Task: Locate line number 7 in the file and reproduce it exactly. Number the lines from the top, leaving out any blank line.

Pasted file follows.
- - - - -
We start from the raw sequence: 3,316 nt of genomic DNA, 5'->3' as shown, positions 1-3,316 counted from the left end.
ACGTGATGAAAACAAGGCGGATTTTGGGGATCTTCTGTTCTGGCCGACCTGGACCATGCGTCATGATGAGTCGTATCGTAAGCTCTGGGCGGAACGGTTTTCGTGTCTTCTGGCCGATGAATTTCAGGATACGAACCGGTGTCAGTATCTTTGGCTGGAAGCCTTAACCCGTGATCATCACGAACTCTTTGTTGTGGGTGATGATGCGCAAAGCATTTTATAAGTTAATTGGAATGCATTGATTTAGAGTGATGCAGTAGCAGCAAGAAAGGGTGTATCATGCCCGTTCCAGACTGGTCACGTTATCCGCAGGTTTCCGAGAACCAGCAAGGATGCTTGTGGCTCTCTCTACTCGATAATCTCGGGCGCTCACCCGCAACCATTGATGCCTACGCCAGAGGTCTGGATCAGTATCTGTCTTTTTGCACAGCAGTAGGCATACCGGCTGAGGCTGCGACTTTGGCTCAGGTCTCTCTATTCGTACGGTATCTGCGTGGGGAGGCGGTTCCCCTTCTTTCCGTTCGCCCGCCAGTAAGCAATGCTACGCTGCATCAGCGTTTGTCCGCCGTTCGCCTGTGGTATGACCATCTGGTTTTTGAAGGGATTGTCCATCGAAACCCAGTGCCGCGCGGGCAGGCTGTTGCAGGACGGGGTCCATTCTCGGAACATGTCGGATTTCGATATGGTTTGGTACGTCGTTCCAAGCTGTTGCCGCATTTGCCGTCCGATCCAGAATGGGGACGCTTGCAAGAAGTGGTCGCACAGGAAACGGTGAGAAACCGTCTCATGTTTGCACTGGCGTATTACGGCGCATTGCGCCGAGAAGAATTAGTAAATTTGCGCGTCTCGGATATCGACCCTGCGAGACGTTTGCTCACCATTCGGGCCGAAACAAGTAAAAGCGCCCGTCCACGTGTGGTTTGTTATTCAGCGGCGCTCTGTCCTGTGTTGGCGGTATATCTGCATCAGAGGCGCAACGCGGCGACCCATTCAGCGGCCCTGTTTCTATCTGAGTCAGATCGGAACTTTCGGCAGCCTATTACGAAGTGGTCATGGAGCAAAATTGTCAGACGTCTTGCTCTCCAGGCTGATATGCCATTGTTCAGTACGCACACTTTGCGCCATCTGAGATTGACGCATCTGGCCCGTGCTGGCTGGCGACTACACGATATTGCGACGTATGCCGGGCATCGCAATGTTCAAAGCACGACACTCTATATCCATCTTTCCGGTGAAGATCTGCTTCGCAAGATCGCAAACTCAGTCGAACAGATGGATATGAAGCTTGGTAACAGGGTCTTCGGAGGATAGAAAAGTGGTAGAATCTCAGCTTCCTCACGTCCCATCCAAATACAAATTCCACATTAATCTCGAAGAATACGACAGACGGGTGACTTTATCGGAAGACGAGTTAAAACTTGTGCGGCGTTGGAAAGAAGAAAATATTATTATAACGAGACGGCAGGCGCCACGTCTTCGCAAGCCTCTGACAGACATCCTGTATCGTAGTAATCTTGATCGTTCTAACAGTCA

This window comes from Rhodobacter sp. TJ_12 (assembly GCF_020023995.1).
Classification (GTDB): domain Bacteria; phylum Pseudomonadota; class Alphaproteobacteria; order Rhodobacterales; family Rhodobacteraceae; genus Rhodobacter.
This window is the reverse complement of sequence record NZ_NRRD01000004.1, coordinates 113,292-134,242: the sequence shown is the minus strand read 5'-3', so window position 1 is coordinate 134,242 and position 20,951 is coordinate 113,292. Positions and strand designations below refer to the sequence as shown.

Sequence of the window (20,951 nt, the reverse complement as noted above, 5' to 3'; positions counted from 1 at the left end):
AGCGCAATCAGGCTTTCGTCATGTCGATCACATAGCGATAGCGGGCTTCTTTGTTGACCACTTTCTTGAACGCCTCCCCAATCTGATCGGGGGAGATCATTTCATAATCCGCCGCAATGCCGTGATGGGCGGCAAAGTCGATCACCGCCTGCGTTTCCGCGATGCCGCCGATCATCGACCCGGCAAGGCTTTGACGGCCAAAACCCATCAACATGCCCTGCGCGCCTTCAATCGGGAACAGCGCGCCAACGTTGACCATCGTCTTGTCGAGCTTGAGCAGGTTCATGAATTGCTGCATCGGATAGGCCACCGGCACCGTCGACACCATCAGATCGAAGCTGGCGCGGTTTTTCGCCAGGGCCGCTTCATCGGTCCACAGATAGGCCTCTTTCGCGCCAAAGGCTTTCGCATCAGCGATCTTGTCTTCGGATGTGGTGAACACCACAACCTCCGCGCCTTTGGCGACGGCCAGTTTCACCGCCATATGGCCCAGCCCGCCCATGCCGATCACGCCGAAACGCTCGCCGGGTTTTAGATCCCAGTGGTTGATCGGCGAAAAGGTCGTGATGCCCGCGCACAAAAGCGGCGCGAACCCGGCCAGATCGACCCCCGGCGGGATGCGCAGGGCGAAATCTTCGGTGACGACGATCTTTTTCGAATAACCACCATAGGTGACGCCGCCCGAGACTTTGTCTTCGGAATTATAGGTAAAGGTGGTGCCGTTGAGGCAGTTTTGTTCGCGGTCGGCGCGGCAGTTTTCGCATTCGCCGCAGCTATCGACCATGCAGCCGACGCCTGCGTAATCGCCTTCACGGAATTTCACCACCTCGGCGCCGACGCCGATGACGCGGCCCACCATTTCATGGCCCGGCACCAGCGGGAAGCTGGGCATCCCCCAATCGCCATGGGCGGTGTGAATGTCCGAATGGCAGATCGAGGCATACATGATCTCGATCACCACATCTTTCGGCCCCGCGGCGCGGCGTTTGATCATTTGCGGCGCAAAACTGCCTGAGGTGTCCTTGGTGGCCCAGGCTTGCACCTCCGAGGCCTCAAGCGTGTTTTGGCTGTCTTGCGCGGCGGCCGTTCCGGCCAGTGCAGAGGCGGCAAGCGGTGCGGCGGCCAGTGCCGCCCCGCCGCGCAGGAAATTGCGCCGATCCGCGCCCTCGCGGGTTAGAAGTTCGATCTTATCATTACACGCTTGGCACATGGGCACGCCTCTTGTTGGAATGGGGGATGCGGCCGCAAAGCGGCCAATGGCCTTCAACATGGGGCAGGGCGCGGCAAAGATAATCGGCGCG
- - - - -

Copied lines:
AGCGCAATCAGGCTTTCGTCATGTCGATCACATAGCGATAGCGGGCTTCTTTGTTGACCACTTTCTTGAACGCCTCCCCAATCTGATCGGGGGAGATCATTTCATAATCCGCCGCAATGCCGTGATGGGCGGCAAAGTCGATCACCGCCTGCGTTTCCGCGATGCCGCCGATCATCGACCCGGCAAGGCTTTGACGGCCAAAACCCATCAACATGCCCTGCGCGCCTTCAATCGGGAACAGCGCGCCAACGTTGACCATCGTCTTGTCGAGCTTGAGCAGGTTCATGAATTGCTGCATCGGATAGGCCACCGGCACCGTCGACACCATCAGATCGAAGCTGGCGCGGTTTTTCGCCAGGGCCGCTTCATCGGTCCACAGATAGGCCTCTTTCGCGCCAAAGGCTTTCGCATCAGCGATCTTGTCTTCGGATGTGGTGAACACCACAACCTCCGCGCCTTTGGCGACGGCCAGTTTCACCGCCATATGGCCCAGCCCGCCCATGCCGATCACGCCGAAACGCTCGCCGGGTTTTAGATCCCAGTGGTTGATCGGCGAAAAGGTCGTGATGCCCGCGCACAAAAGCGGCGCGAACCCGGCCAGATCGACCCCCGGCGGGATGCGCAGGGCGAAATCTTCGGTGACGACGATCTTTTTCGAATAACCACCATAGGTGACGCCGCCCGAGACTTTGTCTTCGGAATTATAGGTAAAGGTGGTGCCGTTGAGGCAGTTTTGTTCGCGGTCGGCGCGGCAGTTTTCGCATTCGCCGCAGCTATCGACCATGCAGCCGACGCCTGCGTAATCGCCTTCACGGAATTTCACCACCTCGGCGCCGACGCCGATGACGCGGCCCACCATTTCATGGCCCGGCACCAGCGGGAAGCTGGGCATCCCCCAATCGCCATGGGCGGTGTGAATGTCCGAATGGCAGATCGAGGCATACATGATCTCGATCACCACATCTTTCGGCCCCGCGGCGCGGCGTTTGATCATTTGCGGCGCAAAACTGCCTGAGGTGTCCTTGGTGGCCCAGGCTTGCACCTCCGAGGCCTCAAGCGTGTTTTGGCTGTCTTGCGCGGCGGCCGTTCCGGCCAGTGCAGAGGCGGCAAGCGGTGCGGCGGCCAGTGCCGCCCCGCCGCGCAGGAAATTGCGCCGATCCGCGCCCTCGCGGGTTAGAAGTTCGATCTTATCATTACACGCTTGGCACATGGGCACGCCTCTTGTTGGAATGGGGGATGCGGCCGCAAAGCGGCCAATGGCCTTCAACATGGGGCAGGGCGCGGCAAAGATAATCGGCGCG